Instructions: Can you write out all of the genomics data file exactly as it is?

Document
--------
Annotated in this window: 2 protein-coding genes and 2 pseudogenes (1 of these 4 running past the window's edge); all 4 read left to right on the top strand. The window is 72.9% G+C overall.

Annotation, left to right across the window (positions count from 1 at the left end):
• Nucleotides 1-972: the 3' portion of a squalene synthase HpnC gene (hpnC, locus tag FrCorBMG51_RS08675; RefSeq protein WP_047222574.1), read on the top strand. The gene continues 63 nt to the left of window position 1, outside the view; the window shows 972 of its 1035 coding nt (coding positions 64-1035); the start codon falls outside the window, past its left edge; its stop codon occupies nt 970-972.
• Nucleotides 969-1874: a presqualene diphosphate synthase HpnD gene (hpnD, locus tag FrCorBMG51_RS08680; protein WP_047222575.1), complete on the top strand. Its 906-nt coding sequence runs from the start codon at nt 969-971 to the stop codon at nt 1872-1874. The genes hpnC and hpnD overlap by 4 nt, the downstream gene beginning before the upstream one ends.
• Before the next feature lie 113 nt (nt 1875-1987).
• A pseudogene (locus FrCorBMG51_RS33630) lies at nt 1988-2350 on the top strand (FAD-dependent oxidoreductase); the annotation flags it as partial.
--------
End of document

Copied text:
Annotated in this window: 2 protein-coding genes and 2 pseudogenes (1 of these 4 running past the window's edge); all 4 read left to right on the top strand. The window is 72.9% G+C overall.

Annotation, left to right across the window (positions count from 1 at the left end):
• Nucleotides 1-972: the 3' portion of a squalene synthase HpnC gene (hpnC, locus tag FrCorBMG51_RS08675; RefSeq protein WP_047222574.1), read on the top strand. The gene continues 63 nt to the left of window position 1, outside the view; the window shows 972 of its 1035 coding nt (coding positions 64-1035); the start codon falls outside the window, past its left edge; its stop codon occupies nt 970-972.
• Nucleotides 969-1874: a presqualene diphosphate synthase HpnD gene (hpnD, locus tag FrCorBMG51_RS08680; protein WP_047222575.1), complete on the top strand. Its 906-nt coding sequence runs from the start codon at nt 969-971 to the stop codon at nt 1872-1874. The genes hpnC and hpnD overlap by 4 nt, the downstream gene beginning before the upstream one ends.
• Before the next feature lie 113 nt (nt 1875-1987).
• A pseudogene (locus FrCorBMG51_RS33630) lies at nt 1988-2350 on the top strand (FAD-dependent oxidoreductase); the annotation flags it as partial.